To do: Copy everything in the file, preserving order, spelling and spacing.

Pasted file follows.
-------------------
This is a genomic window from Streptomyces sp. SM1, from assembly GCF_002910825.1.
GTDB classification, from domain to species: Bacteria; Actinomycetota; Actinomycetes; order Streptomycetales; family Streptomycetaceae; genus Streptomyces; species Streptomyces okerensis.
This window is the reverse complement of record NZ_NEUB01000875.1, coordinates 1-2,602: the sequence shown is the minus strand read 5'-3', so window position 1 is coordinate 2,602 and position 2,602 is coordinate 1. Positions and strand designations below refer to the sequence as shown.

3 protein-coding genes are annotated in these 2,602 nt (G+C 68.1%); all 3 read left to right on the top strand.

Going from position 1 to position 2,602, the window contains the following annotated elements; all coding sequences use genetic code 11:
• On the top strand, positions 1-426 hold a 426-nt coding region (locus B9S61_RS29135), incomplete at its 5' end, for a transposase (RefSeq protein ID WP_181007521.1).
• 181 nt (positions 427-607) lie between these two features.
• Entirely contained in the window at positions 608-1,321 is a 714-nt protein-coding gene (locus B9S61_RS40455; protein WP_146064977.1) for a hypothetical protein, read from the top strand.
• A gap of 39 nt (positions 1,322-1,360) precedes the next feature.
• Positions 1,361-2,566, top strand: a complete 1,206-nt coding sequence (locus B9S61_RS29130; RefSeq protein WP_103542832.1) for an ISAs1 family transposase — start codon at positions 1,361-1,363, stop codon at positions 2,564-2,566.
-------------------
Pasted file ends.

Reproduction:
This is a genomic window from Streptomyces sp. SM1, from assembly GCF_002910825.1.
GTDB classification, from domain to species: Bacteria; Actinomycetota; Actinomycetes; order Streptomycetales; family Streptomycetaceae; genus Streptomyces; species Streptomyces okerensis.
This window is the reverse complement of record NZ_NEUB01000875.1, coordinates 1-2,602: the sequence shown is the minus strand read 5'-3', so window position 1 is coordinate 2,602 and position 2,602 is coordinate 1. Positions and strand designations below refer to the sequence as shown.

3 protein-coding genes are annotated in these 2,602 nt (G+C 68.1%); all 3 read left to right on the top strand.

Going from position 1 to position 2,602, the window contains the following annotated elements; all coding sequences use genetic code 11:
• On the top strand, positions 1-426 hold a 426-nt coding region (locus B9S61_RS29135), incomplete at its 5' end, for a transposase (RefSeq protein ID WP_181007521.1).
• 181 nt (positions 427-607) lie between these two features.
• Entirely contained in the window at positions 608-1,321 is a 714-nt protein-coding gene (locus B9S61_RS40455; protein WP_146064977.1) for a hypothetical protein, read from the top strand.
• A gap of 39 nt (positions 1,322-1,360) precedes the next feature.
• Positions 1,361-2,566, top strand: a complete 1,206-nt coding sequence (locus B9S61_RS29130; RefSeq protein WP_103542832.1) for an ISAs1 family transposase — start codon at positions 1,361-1,363, stop codon at positions 2,564-2,566.